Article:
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Jamaica Broadcasting Commission and UNESCO launch children's media literacy project

25-01-2007 (Kingston)
Jamaica Broadcasting Commission and UNESCO launch children's media literacy project
The Broadcasting Commission of Jamaica, in conjunction with UNESCO, will launch a media literacy project targeting children in primary schools in the country, on 29 January.
During the initial pilot stage of the project selected schools will receive a video recording and support materials for Grade 4 teachers to guide students on how to deal with radio and television content.

A copy of the video and teaching guide produced by the Commission with funding support from UNESCO will be handed over to the Permanent Secretary in the Ministry of Education and Youth at the launch in Kingston.

The Education Ministry had provided the Commission with technical advice on developing the materials so they could easily be integrated into the primary school curriculum.

The course materials help teachers explain to children what types of programming are problematic and why. The teaching materials incorporate data from research conducted in Jamaica demonstrating what types of programming pose a risk to children and why.

Students who complete the course will also be taught how to make informed choices about programming using the Children’s Code for Programming and generally understood rating designations as guidelines.

The testing of the video and guide will be coordinated by the Broadcasting Commission in conjunction with the Ministry of Education and Youth and the Joint Board of Teacher Education, which is responsible for teacher-training.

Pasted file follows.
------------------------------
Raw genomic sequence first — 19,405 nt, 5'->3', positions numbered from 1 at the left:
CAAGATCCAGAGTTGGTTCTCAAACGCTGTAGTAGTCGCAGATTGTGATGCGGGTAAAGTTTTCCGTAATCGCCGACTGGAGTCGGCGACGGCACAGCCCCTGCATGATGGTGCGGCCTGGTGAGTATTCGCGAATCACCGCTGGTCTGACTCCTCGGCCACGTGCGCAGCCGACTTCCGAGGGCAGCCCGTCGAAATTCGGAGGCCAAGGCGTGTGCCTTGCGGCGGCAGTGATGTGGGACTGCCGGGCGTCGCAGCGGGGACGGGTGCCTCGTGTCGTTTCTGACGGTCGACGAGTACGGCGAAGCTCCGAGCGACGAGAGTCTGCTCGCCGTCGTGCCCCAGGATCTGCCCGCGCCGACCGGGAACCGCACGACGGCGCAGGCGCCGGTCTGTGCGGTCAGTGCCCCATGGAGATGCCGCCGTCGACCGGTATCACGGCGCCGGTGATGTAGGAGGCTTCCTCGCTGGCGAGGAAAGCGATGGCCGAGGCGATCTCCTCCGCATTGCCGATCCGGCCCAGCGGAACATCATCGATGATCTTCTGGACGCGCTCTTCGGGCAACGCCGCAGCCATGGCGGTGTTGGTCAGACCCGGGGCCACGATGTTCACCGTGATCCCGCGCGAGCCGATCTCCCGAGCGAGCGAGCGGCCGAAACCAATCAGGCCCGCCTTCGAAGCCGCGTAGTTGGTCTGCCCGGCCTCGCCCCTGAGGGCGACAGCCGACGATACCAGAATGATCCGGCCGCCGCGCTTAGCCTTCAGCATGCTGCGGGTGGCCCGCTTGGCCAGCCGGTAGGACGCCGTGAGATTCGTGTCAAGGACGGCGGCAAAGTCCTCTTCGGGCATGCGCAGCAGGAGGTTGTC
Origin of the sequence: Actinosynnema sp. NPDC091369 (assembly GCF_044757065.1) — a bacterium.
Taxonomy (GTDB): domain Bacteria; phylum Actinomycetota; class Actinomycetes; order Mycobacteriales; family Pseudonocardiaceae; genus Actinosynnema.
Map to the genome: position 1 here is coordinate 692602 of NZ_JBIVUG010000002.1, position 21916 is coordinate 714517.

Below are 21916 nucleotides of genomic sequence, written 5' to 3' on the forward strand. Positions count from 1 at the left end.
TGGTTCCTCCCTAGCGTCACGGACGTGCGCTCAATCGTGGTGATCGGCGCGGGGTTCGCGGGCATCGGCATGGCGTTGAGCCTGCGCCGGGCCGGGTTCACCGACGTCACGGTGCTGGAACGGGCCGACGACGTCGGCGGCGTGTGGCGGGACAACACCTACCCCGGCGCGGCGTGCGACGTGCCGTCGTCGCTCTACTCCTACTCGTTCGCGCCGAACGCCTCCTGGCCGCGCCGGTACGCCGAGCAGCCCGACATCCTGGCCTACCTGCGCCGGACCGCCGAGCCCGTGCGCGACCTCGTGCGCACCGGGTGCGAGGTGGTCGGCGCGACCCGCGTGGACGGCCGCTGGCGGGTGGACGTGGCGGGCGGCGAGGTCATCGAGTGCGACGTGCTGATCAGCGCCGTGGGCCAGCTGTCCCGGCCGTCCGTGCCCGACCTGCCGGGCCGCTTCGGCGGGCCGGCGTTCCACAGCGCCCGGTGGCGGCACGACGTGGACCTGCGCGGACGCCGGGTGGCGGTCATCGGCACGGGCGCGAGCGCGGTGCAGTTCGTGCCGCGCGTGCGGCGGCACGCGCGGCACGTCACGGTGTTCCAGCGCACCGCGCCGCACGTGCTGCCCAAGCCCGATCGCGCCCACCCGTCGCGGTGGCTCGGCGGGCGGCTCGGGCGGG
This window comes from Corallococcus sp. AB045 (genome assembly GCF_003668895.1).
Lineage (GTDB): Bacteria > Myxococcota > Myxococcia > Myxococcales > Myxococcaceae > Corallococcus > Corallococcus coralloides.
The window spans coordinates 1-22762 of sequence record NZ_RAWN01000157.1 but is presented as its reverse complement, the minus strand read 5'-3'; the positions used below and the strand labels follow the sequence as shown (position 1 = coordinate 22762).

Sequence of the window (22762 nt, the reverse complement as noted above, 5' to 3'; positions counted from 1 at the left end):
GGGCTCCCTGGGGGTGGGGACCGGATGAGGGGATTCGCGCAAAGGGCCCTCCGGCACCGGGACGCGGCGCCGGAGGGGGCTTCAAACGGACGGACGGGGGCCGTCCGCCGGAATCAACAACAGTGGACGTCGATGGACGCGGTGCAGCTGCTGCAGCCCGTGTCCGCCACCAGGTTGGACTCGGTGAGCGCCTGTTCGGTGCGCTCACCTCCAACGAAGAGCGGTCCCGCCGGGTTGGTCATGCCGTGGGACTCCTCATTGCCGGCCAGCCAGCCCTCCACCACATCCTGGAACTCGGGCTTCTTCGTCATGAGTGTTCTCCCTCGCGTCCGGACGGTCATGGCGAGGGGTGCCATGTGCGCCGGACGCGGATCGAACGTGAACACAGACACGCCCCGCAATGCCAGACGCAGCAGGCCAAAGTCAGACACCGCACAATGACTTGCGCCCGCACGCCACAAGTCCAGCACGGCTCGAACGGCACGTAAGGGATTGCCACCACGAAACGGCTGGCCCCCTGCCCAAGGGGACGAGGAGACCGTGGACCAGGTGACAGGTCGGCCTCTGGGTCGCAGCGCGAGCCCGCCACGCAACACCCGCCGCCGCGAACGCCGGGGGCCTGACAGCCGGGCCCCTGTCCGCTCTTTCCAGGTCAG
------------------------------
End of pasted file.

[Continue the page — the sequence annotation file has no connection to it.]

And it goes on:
The launch of the project pilot is the first stage of what is expected to be a national media literacy training programme.

The Broadcasting Commission’s commitment to pursuing a media literacy campaign, in conjunction with relevant stakeholders, emerged following the 2004 review of the Children’s Code for Programming.

Training in media literacy helps children take an informed approach when interacting with electronic media or making decisions about what to listen to and watch, especially where parental supervision is absent or inadequate. As all types of media content becomes more easily accessible to audiences of all ages, media literacy is increasingly being seen as an effective approach to help counter the negative effects of electronic media on children.

A study by Maureen Samms-Vaughan of primary-school age children in Jamaica showed they had extremely high exposure to media with potentially harmful content. Of all household possessions in the homes of the children surveyed, television sets were the most commonly reported, exceeding refrigerators and telephones. The overwhelming majority (95.4%) of eleven and twelve year olds sampled had television sets in the homes, while more than half (55.8%) had access to cable or satellite TV.

The study also identified a troubling statistical relationship between large amounts of television watching and learning and behavioural problems.
Related themes/countries

      · Jamaica
      · Youth and ICT: News Archives 2007
      · Information Literacy
      · Information and Media Literacy: News Archives 2007
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